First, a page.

This can be especially obvious in politics, religion, art, and even music preference. Let me try to give an uncontentious and rather famous example of what I mean. Stop me if you have heard it: Some blind men were walking along and came upon and elephant that they were able to touch. One grabbed the tail and said “Oh, this elephant is long and flexible like a snake”, another grabbed the leg and said, “no this elephant is thick like a tree”. The third touched the side and said “you are both wrong, he is clearly thick and flat like a wall” and so on… None of them were able to get the complete picture. This is a perfect example of “both and” being true. They all were correct but so were their friends. I must point out something very important here. Please do not take this to mean that no truth can be known. This will quickly backfire on you if you do. The story is told from the point of view of an outside observer. How can you know that they do not see the whole elephant unless you are able to? The truth is that the elephant is…elephant shaped which is made up of many parts. The truth exists, but is made of many parts.

This concept of “both and” should not be a new concept for anyone. If you are a scientist then quantum mechanics demonstrates this beautifully. If a Christian, the kindness and severity of God is a very common theme. A teacher realizes that a classroom is both organic and industrial at the same time. The truth can be in the middle of many extremes, but the truth still exists. The breakdown comes when we arrogantly say “I know all of truth and it is summed up like this…”

I think that this happens all too readily in our society where we say, “only what I believe is true” and by doing this we negate viewing another perspective. Yes, I see the irony of this as I write about my own viewpoint in this blog. But, can you imagine what our society would look like if we had dialogue, and not diatribe; conviction, without contempt; respect, lacking repulsion? I would like to propose that we acknowledge that we have differences and acknowledge that we might not be right about everything and then have open discussions about truth. I would LOVE any feedback that you have to offer and lets hash this out together and not divided. Lets help each other pursue truth and learn from one other.

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On The Existence of Truth

If you read my first blog post, you may have noticed a common theme that I kept prattling on about. I kept mentioning the word “truth”. Why would I keep bringing that up? Why is it so important to me? Can anyone ever know what truth is? Why should I care? I think these are all valid and reasonable questions that deserve, beg even, to be answered.

Please keep in mind as I delve into this and other topics that I am not a professional philosopher by any stretch of the imagination. I do believe that we are all, of necessity, philosophers in some manner. Everyone has some form of philosophy that we abide by and evaluate other ideas and philosophies. The evaluation of philosophies and living our lives by them, by definition, makes us all philosophers. Many people, myself included, call these life philosophies “Word Views”. I must at this juncture point out that just as dribbling a basketball, by definition, makes one a basketball player but does not necessitate any skill; using philosophy does not make anyone inherently a skilled philosopher. Just because we use it, does not mean we use it well.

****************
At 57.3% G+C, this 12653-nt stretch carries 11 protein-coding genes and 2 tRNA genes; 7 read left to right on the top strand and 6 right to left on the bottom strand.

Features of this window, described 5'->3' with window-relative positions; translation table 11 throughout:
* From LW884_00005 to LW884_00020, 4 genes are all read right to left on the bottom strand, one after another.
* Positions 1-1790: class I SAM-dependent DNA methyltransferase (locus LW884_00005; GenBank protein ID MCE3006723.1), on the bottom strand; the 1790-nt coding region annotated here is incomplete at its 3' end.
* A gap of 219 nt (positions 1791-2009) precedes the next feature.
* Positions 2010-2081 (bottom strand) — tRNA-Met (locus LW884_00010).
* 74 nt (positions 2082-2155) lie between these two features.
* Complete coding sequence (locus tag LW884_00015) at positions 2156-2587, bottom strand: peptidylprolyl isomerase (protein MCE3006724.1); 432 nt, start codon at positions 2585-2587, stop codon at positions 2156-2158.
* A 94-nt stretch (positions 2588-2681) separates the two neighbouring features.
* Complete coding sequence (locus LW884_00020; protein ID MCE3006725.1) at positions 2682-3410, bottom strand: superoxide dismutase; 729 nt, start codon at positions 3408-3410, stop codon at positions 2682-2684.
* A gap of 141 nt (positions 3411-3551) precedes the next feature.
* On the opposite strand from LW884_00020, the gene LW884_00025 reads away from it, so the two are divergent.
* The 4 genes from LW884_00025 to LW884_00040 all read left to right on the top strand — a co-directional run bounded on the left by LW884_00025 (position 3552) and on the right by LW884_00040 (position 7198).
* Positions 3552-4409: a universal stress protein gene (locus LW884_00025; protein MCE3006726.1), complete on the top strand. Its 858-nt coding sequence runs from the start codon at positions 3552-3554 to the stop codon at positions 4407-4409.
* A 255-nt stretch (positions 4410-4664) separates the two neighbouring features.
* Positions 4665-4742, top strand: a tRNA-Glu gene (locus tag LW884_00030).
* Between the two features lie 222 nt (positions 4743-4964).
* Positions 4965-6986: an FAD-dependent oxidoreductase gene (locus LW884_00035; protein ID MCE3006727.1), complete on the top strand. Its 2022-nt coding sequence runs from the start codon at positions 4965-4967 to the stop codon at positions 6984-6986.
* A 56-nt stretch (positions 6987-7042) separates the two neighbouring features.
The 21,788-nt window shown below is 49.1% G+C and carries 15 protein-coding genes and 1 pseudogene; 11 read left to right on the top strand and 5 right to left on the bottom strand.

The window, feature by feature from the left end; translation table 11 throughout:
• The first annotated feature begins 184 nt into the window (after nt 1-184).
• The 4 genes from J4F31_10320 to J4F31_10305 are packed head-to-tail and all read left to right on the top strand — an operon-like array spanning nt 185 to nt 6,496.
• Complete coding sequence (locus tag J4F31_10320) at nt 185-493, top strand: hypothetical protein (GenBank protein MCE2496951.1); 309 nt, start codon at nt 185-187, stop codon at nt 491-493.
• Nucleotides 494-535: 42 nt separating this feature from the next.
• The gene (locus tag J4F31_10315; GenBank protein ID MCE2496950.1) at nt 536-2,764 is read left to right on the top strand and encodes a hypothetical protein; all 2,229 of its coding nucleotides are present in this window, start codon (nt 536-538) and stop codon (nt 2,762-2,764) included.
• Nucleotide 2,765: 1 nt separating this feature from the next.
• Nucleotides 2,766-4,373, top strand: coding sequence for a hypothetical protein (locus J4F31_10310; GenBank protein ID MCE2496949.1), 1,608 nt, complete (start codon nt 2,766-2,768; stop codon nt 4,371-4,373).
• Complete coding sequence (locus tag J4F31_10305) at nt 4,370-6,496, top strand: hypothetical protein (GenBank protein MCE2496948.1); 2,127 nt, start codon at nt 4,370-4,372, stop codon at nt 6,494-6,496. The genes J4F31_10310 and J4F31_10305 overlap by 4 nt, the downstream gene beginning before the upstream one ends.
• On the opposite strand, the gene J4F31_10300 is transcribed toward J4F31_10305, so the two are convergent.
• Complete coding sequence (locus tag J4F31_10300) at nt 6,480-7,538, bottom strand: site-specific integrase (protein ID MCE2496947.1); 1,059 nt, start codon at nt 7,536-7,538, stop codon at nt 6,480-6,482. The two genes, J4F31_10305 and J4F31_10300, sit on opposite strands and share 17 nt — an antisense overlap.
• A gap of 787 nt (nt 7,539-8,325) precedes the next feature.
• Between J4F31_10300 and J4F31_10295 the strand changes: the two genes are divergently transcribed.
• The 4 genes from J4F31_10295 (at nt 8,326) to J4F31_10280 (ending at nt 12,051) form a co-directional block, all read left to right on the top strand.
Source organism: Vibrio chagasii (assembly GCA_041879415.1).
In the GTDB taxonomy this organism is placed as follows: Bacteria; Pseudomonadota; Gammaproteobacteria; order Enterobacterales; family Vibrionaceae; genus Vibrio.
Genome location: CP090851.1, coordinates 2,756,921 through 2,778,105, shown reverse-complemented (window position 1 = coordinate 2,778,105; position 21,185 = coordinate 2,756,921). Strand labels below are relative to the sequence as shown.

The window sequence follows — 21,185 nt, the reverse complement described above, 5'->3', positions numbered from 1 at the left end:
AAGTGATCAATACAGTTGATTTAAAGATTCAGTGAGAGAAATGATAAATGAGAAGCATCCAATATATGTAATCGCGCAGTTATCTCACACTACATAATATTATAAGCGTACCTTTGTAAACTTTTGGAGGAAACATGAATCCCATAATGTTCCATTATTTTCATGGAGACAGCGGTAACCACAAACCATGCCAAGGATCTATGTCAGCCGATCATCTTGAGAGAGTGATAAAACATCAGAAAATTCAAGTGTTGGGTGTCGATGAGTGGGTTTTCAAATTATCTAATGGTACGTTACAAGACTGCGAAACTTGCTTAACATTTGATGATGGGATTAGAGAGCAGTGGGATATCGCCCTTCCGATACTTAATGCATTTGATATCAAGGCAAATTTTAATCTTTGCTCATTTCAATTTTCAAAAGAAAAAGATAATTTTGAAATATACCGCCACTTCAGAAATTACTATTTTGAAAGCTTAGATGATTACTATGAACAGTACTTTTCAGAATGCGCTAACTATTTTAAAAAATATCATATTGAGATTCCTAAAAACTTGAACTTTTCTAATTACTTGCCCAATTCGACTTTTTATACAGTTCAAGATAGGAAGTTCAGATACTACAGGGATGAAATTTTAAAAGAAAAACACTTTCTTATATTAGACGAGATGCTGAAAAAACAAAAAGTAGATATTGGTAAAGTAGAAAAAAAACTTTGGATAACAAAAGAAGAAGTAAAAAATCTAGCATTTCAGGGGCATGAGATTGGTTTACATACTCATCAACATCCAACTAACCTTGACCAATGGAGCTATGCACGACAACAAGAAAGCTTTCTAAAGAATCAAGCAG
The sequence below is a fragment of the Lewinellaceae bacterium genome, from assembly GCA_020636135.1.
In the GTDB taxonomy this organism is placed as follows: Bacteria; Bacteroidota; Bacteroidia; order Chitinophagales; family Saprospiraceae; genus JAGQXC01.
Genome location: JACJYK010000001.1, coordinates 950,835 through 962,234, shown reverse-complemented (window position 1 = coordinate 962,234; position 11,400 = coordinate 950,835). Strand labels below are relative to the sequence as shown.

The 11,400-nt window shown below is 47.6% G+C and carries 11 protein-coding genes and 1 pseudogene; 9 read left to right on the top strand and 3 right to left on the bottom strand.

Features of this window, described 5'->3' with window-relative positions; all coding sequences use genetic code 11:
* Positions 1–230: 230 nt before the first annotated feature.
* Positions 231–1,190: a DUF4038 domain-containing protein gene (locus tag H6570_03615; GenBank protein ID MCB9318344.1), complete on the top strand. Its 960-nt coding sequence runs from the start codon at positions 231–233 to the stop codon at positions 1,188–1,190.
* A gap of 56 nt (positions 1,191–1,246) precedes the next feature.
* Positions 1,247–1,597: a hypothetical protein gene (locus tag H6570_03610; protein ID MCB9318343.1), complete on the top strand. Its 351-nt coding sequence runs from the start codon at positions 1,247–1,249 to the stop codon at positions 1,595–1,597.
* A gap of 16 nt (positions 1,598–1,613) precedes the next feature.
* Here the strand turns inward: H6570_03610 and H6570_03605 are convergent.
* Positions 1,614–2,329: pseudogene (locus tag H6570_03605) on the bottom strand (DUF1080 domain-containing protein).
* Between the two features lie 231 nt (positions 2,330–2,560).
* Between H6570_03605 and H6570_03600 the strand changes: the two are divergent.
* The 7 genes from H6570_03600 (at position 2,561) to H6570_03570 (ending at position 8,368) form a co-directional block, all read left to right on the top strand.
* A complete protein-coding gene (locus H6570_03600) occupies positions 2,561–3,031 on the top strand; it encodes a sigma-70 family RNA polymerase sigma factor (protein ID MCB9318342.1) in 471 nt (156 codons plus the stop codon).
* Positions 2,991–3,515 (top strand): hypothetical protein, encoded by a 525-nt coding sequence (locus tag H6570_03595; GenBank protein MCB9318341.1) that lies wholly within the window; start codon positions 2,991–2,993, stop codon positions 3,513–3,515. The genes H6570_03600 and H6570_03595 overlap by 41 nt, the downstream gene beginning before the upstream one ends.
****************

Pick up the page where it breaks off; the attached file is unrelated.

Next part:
Here, then is my effort to be as skilled as I can be in this philosophical issue of truth. Now to acknowledge my bias and preconceived ideas to keep them at the forefront of my mind, I admit that I have always dismissed postmodernism and its moral relativistic leanings outright. I have rarely heard the concepts spoken of with anything other than derision when talking of the philosophical concept due to its circular nature. While the philosophy itself can be derided, many of my friends have said something akin to “well that may be true for you” or “there is no such thing as absolute truth”. So where does this disconnect come from?

Generally at this point I would launch into a diatribe about how intellectually lazy it is to make an absolute statement about there being no absolutes, but this time I wanted to, instead of attacking something I don’t agree with to stroke my ego, make an effort to understand why so many intelligent people have such divergent views on this very important topic. Why do we disagree about truth and its possibility?

Before we continue, we should make sure we are on the same page with our vocabulary. When I say relativism I could mean anything from Einstein, to language, to morals, but I am probably not talking about your cousin (relative –sorry, bad joke). One great resource that I have found for defining philosophical concepts is the Stanford Encyclopedia of Philosophy (EoP). While sometimes a bit dense, it can be helpful to use as a standard for philosophy concepts and vocabulary. Based on that website and a synthesis of other sources I would define relativism as the belief that morals, truth and their justification are not absolute. Rather they are relative to different people or groups of people. There are many more facets than that, and like most beliefs or philosophies individuals who espouse them lie upon a continuum, but for the sake of discussion, when I say moral relativism this is what I am referring to. This is the metaethical moral relativism perspective.

The Stanford EoP gives a great example of this in their description. They say that in an issue such as polygamy it may be “morally wrong” relative to one society and not to another. That judgment itself may be justified in one society and not in another. Proponents then generally say that since there is no rational way to resolve the differences the justifications are relative to societies and people rather than absolute. There are moralities rather than one single morality.